Turkey’s Besiktas jumps into tankers as it grows shipyard footprint

Turkey’s Besiktas jumps into tankers as it grows shipyard footprint

Turkish shipping group expands its tanker fleet and rises into the world’s top five ship-repair hubs


A burst of deal-making in Turkey and abroad has seen the Besiktas Group ramp up its shipping interests lately. In an interview with TradeWinds, managing director Yavuz Kalkavan revealed a string of business cooperations and secondhand deals that have boosted his and his partners’ activities. That applies both to Besiktas’ fleet of chemical tankers and its ship-repair business, in which the group is, by many measures, the world’s biggest player outside China. “I’m well with partners,” Kalkavan said from his office in downtown Istanbul. “That comes from my father, Ihsan — he always liked to build partnerships and have good partners around him.” The cornerstone of this strategy has been Kalkavan’s cooperation with the Yardimci Group — already one of the leading Turkish shipbuilders, which is led by Servet Yardimci. Yardimci was the original owner of the yard facilities that joined the Besiktas in 2019 and is currently known as Art Shipyard. This deal has turned Yardimci and Kalkavan into 50% partners in the Besiktas’ two major ship-repair facilities — Besiktas Shipyard in Yalova and Art Shipyard in Tuzla. “We came together to create bigger values,” Kalkavan said. The Kalkavan-Yardimci partnership has spilt over into shipowning as well, with Yardimci contributing 13 small chemical tankers and one boxship. The two partners own the vessels 50:50, while Besiktas provides commercial and technical management of the ships.

Excited by the tanker story

The Yardimci additions boosted the overall fleet, owned or managed by Besiktas, to close to 30 vessels. The biggest part of this fleet consists of small chemical tankers — exactly the type of ship Kalkavan is now excited about. “We didn’t see much of a story in tankers until this year — now we’re motivated,” he said. Ukraine-related sanctions have stimulated demand for product tankers in the north-west European trades that Besiktas is specialising in. Responding to that demand, Kalkavan has signed to buy a pair of 40,000-dwt tankers that will be delivered in August and September. Kalkavan intends to invest further in smaller chemical tankers with a capacity between 8,000 dwt and 10,000 dwt, as well as in handymax and MR tankers. “Such ships are doing very well nowadays — we’re not looking for very modern vessels or newbuildings,” he said. Kalkavan upped his international tanker presence by a notch by becoming a partner in Alba Tankers two years ago — a Sweden-based commercial manager of chemical carriers that Besiktas had already been cooperating with. “We didn’t just want to be a tonnage provider — we also wanted to be part of Alba, which has very good, direct relations with northern European oil companies,” Kalkavan said.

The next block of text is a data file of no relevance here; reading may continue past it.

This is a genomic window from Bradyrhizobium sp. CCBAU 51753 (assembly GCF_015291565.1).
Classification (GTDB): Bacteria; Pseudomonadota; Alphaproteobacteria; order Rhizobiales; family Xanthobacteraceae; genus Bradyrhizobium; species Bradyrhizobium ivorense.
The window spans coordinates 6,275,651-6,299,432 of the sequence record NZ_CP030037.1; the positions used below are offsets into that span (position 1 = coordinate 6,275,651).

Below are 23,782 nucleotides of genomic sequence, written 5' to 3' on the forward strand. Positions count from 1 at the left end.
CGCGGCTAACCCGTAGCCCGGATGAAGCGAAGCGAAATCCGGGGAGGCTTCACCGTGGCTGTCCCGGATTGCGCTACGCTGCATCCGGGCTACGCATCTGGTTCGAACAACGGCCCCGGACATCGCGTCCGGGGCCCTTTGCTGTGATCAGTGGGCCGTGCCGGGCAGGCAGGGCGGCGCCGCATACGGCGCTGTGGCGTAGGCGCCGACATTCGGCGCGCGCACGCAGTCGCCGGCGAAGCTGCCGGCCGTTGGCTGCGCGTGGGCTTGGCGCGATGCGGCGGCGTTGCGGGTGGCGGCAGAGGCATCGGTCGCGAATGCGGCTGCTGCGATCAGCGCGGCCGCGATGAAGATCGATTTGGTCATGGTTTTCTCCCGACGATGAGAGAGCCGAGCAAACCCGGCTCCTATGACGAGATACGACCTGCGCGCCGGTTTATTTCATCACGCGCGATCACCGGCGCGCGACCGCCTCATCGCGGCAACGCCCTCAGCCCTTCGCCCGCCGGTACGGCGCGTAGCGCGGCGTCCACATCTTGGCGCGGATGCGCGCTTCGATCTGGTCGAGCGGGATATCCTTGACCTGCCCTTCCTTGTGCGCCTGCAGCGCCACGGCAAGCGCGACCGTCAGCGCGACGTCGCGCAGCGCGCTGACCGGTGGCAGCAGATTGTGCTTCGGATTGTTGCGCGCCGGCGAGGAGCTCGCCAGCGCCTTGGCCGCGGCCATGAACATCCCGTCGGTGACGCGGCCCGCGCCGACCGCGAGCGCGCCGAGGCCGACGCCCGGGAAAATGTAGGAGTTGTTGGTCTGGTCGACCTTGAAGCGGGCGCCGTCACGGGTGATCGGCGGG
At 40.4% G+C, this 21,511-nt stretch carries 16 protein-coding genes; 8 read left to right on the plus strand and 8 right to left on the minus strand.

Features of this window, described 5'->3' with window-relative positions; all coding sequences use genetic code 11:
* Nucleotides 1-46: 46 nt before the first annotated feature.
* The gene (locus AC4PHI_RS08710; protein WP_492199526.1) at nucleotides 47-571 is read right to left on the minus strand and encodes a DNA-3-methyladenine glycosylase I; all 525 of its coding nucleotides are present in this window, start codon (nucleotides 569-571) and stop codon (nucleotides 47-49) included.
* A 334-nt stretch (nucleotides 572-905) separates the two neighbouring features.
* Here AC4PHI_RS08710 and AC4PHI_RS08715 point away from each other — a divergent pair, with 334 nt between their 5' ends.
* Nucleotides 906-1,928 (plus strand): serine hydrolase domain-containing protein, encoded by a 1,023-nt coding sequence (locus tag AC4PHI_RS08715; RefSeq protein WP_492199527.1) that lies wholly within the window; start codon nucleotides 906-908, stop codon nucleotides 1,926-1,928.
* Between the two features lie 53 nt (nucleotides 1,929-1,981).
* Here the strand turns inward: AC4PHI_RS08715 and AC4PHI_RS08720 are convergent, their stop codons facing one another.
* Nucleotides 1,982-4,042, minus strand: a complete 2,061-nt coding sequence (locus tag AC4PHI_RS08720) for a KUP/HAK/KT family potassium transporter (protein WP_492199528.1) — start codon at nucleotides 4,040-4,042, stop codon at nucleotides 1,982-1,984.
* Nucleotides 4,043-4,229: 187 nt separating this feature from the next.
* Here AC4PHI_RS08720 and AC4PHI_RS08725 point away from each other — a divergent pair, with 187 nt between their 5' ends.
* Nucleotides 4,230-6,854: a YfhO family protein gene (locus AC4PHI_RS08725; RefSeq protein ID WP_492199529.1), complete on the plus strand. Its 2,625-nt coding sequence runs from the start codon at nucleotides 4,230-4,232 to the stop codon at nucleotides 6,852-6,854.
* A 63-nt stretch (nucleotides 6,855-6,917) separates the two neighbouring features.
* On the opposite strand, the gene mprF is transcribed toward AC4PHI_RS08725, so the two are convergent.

Ship repair drive

The Alba deal did little to quell Kalkavan’s deal-making thirst. Alongside his partner Yardimci, Kalkavan recently struck another agreement to become a 50% partner in the Duzgit Shipyard in Yalova. Brothers and tanker owners Recep and Metin Duzgit are old friends of Kalkavan and Yardimci and also operate the ship agency and duty-free business established by their father Salim Duzgit. The Duzgit investment is typical of the Besiktas’ relentless ship-repair focus since 2009. The addition of Art and Duzgit yards now propels Besiktas into the world’s top-five ship-repair hubs in terms of several metrics, such as special surveys completed, according to Kalkavan. The group’s six floating and graving docks up to 382 metres long allow 300 ship repairs per year. Inflation and rising energy costs are a headache, forcing ship-repair yards in Turkey to slightly increase prices and curb discounts. However, business with ballast water treatment system installations remains brisk, and Kalkavan expects rising oil prices to boost scrubber installations as well. Duzgit will aim to capture part of that business when it starts operations soon — rebranded and with a floating panamax dock acquired from Besiktas as part of the partnership. Besiktas itself will replace that unit with a 285-metre floating dock, which was bought in Italy last year, underwent repairs and will be operational in October. Kalkavan counts on such big docks, able to handle post-panamax container ships, aframax tankers and LNG vessels, to drive further ship-repair growth in Turkey. In the 12 years that Besiktas has been in the business, Turkey’s share of the global ship-repair market has almost tripled from 5% to about 13%. “In the next 10 years, I expect Turkey’s market share to be above 20%,” Kalkavan said